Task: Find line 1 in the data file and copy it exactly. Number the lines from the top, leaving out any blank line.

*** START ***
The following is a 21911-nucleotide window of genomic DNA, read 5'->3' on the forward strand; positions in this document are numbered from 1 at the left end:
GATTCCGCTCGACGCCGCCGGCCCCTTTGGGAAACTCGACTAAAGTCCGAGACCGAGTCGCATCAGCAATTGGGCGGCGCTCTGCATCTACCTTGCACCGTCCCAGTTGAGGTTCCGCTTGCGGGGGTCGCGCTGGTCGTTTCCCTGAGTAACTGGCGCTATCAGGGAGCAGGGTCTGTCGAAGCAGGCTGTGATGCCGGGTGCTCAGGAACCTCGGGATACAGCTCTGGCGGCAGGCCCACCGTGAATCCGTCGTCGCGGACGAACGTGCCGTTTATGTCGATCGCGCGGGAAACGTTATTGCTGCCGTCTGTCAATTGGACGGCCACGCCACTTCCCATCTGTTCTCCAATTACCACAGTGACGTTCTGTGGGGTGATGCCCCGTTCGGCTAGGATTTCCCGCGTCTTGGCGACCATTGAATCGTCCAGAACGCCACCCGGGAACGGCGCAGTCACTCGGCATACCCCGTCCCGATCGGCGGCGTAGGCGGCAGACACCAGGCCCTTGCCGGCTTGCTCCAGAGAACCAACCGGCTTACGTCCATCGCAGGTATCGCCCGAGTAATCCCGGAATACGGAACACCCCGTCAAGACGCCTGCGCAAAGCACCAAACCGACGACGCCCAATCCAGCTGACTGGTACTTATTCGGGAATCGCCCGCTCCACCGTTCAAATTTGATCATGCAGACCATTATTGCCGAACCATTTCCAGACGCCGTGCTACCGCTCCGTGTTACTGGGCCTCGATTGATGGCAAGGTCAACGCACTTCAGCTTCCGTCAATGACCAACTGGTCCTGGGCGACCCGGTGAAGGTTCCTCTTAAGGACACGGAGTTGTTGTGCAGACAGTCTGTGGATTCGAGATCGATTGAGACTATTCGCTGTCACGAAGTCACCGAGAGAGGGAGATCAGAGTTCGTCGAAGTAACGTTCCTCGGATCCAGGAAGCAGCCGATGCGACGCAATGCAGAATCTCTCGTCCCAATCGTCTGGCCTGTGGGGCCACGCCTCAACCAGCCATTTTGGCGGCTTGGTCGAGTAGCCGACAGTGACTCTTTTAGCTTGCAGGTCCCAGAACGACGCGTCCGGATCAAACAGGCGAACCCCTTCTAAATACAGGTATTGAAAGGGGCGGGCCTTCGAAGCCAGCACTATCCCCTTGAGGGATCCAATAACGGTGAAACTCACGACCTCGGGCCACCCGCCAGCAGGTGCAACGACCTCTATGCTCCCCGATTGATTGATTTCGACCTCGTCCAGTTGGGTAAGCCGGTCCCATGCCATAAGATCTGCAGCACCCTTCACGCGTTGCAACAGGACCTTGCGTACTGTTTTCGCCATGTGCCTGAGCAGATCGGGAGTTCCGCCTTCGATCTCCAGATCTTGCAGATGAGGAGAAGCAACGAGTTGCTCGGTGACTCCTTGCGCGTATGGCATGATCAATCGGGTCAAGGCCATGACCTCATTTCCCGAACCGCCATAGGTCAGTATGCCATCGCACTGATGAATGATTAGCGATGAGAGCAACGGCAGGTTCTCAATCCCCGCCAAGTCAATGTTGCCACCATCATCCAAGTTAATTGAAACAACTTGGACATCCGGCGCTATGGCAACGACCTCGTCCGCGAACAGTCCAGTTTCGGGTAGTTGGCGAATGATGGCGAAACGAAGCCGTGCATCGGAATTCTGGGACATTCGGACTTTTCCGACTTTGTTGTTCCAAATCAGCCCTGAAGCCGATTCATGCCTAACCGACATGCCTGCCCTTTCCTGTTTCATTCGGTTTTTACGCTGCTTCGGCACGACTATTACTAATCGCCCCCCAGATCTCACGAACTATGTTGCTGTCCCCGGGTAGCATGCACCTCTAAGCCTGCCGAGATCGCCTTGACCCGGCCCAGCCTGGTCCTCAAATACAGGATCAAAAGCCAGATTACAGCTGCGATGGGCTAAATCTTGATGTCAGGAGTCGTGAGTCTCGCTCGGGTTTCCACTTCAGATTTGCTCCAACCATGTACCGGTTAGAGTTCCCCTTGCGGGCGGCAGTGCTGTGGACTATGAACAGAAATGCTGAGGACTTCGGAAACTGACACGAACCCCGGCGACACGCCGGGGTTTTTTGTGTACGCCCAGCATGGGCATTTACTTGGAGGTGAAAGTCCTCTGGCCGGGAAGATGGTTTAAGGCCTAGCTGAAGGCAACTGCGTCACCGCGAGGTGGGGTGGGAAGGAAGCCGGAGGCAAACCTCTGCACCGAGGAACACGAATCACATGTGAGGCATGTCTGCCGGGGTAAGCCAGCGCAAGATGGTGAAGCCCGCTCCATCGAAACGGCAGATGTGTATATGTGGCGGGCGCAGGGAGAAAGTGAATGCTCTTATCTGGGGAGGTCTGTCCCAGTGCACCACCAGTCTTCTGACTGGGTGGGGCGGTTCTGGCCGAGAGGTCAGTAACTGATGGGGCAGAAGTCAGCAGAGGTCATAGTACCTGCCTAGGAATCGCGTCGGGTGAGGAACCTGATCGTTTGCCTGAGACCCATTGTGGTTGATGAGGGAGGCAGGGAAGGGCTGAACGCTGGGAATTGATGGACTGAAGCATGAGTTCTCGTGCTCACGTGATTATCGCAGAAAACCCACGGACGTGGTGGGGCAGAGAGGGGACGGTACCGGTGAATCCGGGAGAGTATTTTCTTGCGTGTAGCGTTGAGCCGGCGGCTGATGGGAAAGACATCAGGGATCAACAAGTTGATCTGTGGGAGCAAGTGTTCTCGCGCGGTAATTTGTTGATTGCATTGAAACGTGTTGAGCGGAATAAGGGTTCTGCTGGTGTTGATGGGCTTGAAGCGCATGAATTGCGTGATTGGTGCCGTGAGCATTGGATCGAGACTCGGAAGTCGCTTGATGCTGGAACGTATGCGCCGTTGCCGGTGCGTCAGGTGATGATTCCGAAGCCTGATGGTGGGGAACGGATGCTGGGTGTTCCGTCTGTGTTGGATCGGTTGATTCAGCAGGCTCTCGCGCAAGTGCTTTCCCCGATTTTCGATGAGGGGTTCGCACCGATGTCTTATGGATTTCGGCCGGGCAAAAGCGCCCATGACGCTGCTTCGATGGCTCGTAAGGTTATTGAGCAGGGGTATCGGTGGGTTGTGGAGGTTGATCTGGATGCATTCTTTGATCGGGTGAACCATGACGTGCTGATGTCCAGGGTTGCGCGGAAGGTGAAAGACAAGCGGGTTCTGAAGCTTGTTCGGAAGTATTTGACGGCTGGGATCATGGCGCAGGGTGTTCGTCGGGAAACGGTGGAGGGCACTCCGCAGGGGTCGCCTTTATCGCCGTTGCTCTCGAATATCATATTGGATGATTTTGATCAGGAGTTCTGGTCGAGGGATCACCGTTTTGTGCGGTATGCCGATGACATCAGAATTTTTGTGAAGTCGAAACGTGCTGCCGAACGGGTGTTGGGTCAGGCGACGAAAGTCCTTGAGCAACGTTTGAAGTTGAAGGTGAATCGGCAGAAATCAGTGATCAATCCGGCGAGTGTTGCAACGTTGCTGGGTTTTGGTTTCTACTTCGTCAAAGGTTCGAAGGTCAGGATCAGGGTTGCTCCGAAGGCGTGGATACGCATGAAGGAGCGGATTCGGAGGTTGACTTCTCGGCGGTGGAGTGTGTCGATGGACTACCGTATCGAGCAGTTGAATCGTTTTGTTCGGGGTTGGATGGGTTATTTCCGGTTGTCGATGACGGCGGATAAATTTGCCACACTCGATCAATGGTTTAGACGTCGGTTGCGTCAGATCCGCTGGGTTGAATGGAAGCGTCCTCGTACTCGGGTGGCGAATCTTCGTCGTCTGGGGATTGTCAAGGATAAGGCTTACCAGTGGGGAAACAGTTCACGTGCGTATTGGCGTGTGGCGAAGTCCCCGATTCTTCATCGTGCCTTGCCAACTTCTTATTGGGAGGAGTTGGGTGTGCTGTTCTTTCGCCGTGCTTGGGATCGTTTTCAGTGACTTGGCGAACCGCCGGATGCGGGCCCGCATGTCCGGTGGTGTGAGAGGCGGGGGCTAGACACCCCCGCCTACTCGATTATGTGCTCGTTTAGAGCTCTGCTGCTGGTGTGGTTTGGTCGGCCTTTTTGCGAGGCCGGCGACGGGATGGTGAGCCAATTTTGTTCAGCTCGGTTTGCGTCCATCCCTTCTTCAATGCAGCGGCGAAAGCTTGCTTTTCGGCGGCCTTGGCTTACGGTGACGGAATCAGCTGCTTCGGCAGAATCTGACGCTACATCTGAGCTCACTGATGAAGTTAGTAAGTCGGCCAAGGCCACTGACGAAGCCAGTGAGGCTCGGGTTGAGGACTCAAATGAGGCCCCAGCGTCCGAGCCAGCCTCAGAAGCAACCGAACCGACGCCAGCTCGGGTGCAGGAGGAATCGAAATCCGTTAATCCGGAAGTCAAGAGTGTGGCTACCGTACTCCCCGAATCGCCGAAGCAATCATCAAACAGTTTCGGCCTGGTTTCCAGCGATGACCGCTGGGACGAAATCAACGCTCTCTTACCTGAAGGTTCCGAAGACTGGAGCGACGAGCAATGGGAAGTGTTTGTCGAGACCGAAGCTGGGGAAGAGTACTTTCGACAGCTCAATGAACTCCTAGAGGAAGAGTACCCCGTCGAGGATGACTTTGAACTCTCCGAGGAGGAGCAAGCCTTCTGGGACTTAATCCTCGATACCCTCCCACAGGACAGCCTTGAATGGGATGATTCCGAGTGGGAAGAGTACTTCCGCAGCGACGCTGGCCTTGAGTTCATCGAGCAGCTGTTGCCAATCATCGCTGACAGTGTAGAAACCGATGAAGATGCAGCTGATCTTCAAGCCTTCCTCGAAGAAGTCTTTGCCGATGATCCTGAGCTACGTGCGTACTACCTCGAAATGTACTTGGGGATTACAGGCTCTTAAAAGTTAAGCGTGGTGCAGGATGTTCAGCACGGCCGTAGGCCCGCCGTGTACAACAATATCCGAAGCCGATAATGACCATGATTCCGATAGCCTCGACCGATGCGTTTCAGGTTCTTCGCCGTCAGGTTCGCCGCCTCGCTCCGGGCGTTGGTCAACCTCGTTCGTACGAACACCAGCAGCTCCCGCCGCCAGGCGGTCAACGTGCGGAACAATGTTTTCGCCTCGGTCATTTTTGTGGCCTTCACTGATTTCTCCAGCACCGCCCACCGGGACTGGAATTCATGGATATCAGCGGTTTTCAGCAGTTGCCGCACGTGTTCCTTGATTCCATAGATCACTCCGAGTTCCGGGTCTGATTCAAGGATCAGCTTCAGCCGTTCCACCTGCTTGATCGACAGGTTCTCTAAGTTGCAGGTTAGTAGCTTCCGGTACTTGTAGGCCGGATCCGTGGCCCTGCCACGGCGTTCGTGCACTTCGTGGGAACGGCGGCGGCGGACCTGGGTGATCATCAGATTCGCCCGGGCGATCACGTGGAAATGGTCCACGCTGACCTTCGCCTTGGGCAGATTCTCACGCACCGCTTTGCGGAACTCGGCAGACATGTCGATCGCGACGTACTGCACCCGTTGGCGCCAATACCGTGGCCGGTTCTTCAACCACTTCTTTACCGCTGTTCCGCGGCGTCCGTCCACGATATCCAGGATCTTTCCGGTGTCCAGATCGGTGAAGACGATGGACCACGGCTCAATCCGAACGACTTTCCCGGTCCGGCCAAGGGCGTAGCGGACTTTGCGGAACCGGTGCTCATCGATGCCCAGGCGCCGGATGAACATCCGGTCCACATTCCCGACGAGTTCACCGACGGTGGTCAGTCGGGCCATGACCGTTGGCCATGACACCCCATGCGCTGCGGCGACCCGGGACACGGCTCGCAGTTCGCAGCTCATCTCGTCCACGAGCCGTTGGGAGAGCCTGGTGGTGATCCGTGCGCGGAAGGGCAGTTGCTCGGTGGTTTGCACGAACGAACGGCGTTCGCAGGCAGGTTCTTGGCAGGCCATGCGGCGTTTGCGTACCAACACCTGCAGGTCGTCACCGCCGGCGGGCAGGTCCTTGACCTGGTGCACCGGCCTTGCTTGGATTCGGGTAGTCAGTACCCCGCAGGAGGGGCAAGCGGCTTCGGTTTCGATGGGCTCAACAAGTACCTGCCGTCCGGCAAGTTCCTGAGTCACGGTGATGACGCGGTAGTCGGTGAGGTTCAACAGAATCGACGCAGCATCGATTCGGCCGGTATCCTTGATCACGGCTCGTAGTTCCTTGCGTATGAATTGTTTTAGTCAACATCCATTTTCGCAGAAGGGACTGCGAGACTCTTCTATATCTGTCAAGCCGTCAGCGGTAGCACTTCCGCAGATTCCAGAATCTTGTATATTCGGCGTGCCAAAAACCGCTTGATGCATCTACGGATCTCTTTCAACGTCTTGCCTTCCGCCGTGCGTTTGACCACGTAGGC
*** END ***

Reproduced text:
The following is a 21911-nucleotide window of genomic DNA, read 5'->3' on the forward strand; positions in this document are numbered from 1 at the left end: